Bud is rushed to the infirmary. When he's feeling better, he tries to have a heart to heart with the Doctor about his sexual needs. Bud tells the doctor about his father's suggestion of finding another type of girl.
Doctor: *smiling* No.
Me: Here, try this pamphlet, My Friend, My Hand.
Buddy Holly: I'm pretty sure masturbation was still considered a huge sin at this time.
Me: Oh, definitely! Hell, it's still considered a major sin by the Catholic church now. Just like premarital sex.
Buddy Holly: No, I mean, I think it was considered to be worse than premarital sex.

Finally, Bud approaches Juanita, the class prostitute. Juanita is a pale, red-head (Juanita? Really?) who is obviously a slut because she wears a knife-pleat skirt and has short, bobbed hair. She's a girl who "knows what it is about".
Bud: Juanita -
Me: I hear, you know what it is about. Can you tell me? I'm really lost.
Buddy Holly: Also, what is "it"?
Also, she looks like Molly Ringwald.

Bud takes Juanita on a date to the waterfall. There, they strip down to their skivvies and French kiss (the hussy!) and then, we are left to presume, they do the sex. Bud's sexual urges are sated at last.

The next day at school everyone knows, somehow. Deanie, walking the dreaded halls to her English class (taught by a woman who has obviously never enjoyed the splendors of the grass), is treated to the stares and whispers of her fellow classmates. She didn't know how to keep Bud. Poor Deanie. In English class, Deanie sits directly behind Juanita.
Me: Oh great. Now I get to stare at her whoreish head all through class.

They are reading Wordsworth's Ode: Intimations of Immortality. Deanie is asked to read a particular passage:
Though nothing can bring back the hour
Of splendor in the grass, of glory in the flower
We will grieve not, but rather find
Strength in what remains behind.

Oh no, I feel an insanity headache coming on.

In the midst of explaining what she thinks Wordsworth means, Deanie begins to cry and flees from the classroom. She immediately suffers a mental break down and is taken home. Deanie's mother has her take a hot bath, nothing like a good soak to cure your early-stage insanity. Bud is the cause of this, isn't he? Did anything? Did Bud spoil her?
Deanie: No, mom! I'm not spoiled! I'm not spoiled mom! I'm just as fresh and virginal like the day I was born, mom!

This actually was a fantastic freak out on Natalie Wood's part. She's thrashing about in the bath tub, roaring at her mother that she's not spoiled and she's pure and laughing to beat the band. She leaps from the tub and races to her room. Apparently, Wood had agreed to film the whole scene nude, a major first, and much was cut by censors. Deanie's parents consider sending her to a mental institution in Wichita. She's not doing very well. Deanie's mother insists she just needs time.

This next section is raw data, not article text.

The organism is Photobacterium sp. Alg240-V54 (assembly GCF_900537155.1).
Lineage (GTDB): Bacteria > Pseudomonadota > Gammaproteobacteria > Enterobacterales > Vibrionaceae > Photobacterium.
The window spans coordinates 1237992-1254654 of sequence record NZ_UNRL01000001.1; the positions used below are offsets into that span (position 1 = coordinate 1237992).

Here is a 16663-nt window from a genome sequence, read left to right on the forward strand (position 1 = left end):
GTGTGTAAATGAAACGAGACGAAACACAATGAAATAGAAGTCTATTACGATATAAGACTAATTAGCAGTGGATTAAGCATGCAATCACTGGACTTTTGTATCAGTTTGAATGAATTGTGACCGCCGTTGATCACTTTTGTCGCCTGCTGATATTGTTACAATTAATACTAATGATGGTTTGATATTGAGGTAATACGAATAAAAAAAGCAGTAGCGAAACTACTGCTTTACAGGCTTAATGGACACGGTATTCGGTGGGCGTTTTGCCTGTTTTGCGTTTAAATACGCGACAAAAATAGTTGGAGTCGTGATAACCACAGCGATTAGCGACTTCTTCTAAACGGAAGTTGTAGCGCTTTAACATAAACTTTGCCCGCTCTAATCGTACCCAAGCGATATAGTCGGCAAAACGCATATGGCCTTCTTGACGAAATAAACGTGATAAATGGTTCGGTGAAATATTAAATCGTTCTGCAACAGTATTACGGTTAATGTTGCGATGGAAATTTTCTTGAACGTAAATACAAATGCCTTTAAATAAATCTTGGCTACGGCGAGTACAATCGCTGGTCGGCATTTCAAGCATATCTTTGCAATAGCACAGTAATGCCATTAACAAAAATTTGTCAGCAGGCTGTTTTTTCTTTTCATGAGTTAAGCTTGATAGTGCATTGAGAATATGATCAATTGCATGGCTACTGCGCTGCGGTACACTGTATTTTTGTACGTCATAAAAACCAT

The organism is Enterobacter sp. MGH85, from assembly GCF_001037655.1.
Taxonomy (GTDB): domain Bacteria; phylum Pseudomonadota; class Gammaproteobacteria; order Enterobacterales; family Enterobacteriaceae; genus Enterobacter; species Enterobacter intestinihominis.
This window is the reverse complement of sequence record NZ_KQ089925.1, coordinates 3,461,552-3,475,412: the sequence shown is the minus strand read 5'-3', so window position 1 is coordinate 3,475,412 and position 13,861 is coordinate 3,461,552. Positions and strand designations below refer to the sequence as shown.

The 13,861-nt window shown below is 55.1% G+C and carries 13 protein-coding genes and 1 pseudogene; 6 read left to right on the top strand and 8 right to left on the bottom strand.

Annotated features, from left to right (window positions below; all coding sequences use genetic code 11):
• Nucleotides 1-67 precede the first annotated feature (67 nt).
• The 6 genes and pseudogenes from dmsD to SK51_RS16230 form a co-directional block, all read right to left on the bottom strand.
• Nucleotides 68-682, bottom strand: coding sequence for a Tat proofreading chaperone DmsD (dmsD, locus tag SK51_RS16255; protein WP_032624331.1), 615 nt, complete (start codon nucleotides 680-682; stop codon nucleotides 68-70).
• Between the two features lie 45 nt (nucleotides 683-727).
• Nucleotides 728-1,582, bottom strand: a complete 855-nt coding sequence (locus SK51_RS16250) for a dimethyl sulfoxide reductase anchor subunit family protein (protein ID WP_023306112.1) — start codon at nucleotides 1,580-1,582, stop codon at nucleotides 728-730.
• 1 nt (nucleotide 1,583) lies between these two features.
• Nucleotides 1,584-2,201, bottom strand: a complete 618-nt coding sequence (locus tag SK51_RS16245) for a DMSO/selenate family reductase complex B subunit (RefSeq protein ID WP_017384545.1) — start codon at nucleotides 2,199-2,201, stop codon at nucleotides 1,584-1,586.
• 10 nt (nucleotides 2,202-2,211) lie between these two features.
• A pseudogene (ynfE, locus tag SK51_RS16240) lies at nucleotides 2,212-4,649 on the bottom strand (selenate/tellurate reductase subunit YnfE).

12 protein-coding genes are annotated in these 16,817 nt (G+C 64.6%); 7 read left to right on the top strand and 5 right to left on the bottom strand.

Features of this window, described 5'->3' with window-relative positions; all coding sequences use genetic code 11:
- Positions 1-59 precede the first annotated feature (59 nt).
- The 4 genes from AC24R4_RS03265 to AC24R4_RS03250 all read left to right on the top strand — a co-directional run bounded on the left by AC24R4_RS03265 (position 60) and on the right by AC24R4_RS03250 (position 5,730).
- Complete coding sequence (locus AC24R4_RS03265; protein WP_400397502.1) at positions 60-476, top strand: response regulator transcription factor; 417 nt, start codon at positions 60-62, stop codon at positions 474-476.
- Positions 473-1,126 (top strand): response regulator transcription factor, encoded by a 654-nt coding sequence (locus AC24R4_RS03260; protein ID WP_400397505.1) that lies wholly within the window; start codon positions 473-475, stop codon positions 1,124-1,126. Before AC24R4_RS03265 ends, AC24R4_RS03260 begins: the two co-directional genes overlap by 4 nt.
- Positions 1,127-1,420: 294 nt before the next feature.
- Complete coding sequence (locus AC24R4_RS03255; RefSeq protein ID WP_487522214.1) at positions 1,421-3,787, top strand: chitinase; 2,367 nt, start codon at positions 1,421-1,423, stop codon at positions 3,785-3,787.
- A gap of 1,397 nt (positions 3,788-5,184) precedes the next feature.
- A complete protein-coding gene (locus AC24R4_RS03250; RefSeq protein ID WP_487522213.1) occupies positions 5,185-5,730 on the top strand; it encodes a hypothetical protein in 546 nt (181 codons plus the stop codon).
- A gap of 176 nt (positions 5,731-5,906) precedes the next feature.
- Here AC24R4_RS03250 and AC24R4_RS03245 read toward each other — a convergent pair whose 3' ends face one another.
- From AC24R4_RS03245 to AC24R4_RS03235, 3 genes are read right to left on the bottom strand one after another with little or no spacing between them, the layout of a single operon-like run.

Flapper Deanie
In her room, Deanie takes on a hard edged but slipping exterior. Bud couldn't wait for her, despite her promising herself to him. Very well, she'll become the kind of girl Bud likes. Deanie chops of her hair and flappers it up. She attends a school dance, jazzed up in a fantastic red dress, with one of Bud's friends, Toots. Once they've arrived, Toots goes off to dance with another girl and Deanie immediately seeks out Bud. They take a walk; Deanie smokes a cigarette to show how cool she is. At Bud's car, Deanie offers herself for the sexing, pleading with Bud to take her. Kudos to Bud for not taking advantage of her in this absolutely desperate state. He tells her to quit it, she's a nice girl. Horrified at being rejected, Deanie runs off and bumps into Toots, who is more than happy to console her.Toots takes Deanie to the waterfall and they park. He tries to sex her. Deanie refuses and runs off to attempt suicide over the falls. She is stopped and taken to the hospital. Doc Smiley diagnoses her as being in "a very nervous condition". Deanie's parents decide to sell their stocks (Uhg! Now we'll never make all that money!) and send Deanie to the mental institution.

Bud, who really wanted to marry Deanie all along, decides to stay away and let her get well. He goes to Yale and attempts to get kicked out, he wants to be a rancher. While there, he meets Angie, an Italian girl who works in a pizzeria. Bud has never heard of pizza. He's from Kansas. Angie has never heard of Kansas. She's Italian. There is obvious interest.

Meanwhile, Deanie is doing well in the institution. She's met John, a young patient from Cincinnati who takes out his violent tendencies on scrap metal - beating it with a hammer while he pretends it is his perfectionist father's face. There is obvious interest (he's a winner, folks!)

The stock market crashes (What? How could that happen?!). Bud's father comes to Yale to set his son on the straight and narrow and break up the whole Italian waitress thing. He takes Bud off to New York for the weekend. At a nightclub, Bud's father insists that one of the chorus girls looks just like Deanie: